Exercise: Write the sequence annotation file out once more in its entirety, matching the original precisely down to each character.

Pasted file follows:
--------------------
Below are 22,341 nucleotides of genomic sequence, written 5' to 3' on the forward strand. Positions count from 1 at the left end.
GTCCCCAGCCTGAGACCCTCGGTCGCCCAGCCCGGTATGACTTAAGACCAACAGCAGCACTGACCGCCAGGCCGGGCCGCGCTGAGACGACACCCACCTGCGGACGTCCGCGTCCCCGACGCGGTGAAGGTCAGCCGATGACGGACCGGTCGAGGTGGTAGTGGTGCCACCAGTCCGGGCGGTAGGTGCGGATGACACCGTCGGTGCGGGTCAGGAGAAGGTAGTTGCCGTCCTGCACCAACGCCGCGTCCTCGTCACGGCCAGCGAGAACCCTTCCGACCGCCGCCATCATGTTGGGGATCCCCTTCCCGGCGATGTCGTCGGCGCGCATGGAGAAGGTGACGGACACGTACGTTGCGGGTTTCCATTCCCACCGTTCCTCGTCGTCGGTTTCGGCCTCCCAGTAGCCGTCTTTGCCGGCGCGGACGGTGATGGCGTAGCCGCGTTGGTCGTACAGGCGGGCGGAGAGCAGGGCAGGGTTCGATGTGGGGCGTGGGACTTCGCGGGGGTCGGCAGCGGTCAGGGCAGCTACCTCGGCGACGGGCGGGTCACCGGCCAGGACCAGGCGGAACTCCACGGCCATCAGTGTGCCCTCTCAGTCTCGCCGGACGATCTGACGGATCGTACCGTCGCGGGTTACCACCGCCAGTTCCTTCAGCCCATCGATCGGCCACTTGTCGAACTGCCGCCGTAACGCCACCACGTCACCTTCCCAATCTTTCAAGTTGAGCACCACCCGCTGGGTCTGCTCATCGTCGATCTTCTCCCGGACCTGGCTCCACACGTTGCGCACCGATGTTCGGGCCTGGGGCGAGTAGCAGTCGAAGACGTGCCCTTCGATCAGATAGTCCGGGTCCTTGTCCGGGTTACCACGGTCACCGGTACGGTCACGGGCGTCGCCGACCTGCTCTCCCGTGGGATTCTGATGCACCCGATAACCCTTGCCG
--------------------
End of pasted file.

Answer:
Below are 22,341 nucleotides of genomic sequence, written 5' to 3' on the forward strand. Positions count from 1 at the left end.
GTCCCCAGCCTGAGACCCTCGGTCGCCCAGCCCGGTATGACTTAAGACCAACAGCAGCACTGACCGCCAGGCCGGGCCGCGCTGAGACGACACCCACCTGCGGACGTCCGCGTCCCCGACGCGGTGAAGGTCAGCCGATGACGGACCGGTCGAGGTGGTAGTGGTGCCACCAGTCCGGGCGGTAGGTGCGGATGACACCGTCGGTGCGGGTCAGGAGAAGGTAGTTGCCGTCCTGCACCAACGCCGCGTCCTCGTCACGGCCAGCGAGAACCCTTCCGACCGCCGCCATCATGTTGGGGATCCCCTTCCCGGCGATGTCGTCGGCGCGCATGGAGAAGGTGACGGACACGTACGTTGCGGGTTTCCATTCCCACCGTTCCTCGTCGTCGGTTTCGGCCTCCCAGTAGCCGTCTTTGCCGGCGCGGACGGTGATGGCGTAGCCGCGTTGGTCGTACAGGCGGGCGGAGAGCAGGGCAGGGTTCGATGTGGGGCGTGGGACTTCGCGGGGGTCGGCAGCGGTCAGGGCAGCTACCTCGGCGACGGGCGGGTCACCGGCCAGGACCAGGCGGAACTCCACGGCCATCAGTGTGCCCTCTCAGTCTCGCCGGACGATCTGACGGATCGTACCGTCGCGGGTTACCACCGCCAGTTCCTTCAGCCCATCGATCGGCCACTTGTCGAACTGCCGCCGTAACGCCACCACGTCACCTTCCCAATCTTTCAAGTTGAGCACCACCCGCTGGGTCTGCTCATCGTCGATCTTCTCCCGGACCTGGCTCCACACGTTGCGCACCGATGTTCGGGCCTGGGGCGAGTAGCAGTCGAAGACGTGCCCTTCGATCAGATAGTCCGGGTCCTTGTCCGGGTTACCACGGTCACCGGTACGGTCACGGGCGTCGCCGACCTGCTCTCCCGTGGGATTCTGATGCACCCGATAACCCTTGCCG